So what does Buddhism have to do with any of this? I am not sure yet. I know that the practice of Buddhism can be summed up in one sentence: do not cling to any notion of “I” or “mine.” When we think too much we are caught in the web of “I” and “mine” and Buddhism becomes like a superhero that can swoop down and free us from the tangled web of too much thinking. I have read numerous Buddhist texts. I have gone to retreats, I have spent hours in meditation- all in the hopes of putting some space between my itinerant thoughts and myself. But for all the work that I have done, for all the “Buddhistic” proselytizing that I have engaged in, SuperBuddha is yet to set me free. I still break dishes. I still scare myself with fatalistic obsessive thinking. I still think one thing and say another and then say one thing and think another. I am still as emerged in my thinking as any driver on an American highway.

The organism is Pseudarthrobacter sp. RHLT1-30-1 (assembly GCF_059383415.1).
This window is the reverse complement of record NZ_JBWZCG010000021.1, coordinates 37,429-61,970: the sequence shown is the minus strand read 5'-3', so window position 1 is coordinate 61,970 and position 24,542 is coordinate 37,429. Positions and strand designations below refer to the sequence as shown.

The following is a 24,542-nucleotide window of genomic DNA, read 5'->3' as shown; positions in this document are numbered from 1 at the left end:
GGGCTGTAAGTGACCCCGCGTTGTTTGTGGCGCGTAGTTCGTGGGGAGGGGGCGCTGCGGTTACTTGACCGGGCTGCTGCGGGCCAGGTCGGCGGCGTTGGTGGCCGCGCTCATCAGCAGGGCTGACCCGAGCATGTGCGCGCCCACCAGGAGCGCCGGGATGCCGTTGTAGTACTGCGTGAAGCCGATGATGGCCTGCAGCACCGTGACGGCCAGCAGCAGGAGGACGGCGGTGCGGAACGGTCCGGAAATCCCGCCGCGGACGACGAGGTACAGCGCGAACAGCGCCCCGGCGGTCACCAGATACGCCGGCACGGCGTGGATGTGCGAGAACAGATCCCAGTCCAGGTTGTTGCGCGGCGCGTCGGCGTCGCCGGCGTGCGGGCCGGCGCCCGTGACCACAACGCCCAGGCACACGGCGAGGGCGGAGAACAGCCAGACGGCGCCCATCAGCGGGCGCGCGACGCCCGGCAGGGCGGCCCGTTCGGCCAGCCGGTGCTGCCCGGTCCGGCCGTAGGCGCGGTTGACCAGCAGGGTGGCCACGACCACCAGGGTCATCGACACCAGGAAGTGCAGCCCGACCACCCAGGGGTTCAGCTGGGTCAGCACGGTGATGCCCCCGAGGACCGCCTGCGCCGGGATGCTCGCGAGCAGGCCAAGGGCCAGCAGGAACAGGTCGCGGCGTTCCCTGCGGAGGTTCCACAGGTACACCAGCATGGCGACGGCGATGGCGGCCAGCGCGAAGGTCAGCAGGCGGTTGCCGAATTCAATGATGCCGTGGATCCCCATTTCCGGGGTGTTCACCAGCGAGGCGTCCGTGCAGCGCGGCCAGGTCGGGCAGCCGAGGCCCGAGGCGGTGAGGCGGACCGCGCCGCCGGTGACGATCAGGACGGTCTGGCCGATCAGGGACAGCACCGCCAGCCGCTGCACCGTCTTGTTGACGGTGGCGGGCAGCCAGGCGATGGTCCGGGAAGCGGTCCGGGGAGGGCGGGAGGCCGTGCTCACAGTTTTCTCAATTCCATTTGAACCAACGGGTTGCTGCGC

Never have Americans needed a superhero more than they need a Superbuddha. We are all so assaulted by thoughts that it threatens are very survival. We have been literally consumed alive by thoughts to the point where we are no longer able to distinguish between what thought is authentically ours and what thought is invading from some outside source. As a culture we have been hit hard by the parasitical army of too much thinking and I am not sure that even a SuperBuddha would be capable of setting us free from malevolent web of over thinking. But I am trying to listen to my wife and be somewhat of an optimist. May all these Buddhist books that I have lying around my house can help. Maybe my meditation cushion, which is collecting dust, can be a powerful weapon against the mental flooding that continually seems to suck me under. I will not give up just yet. At least I don’t think so.

2 thoughts on “SuperBuddha for the Over Thinking Mind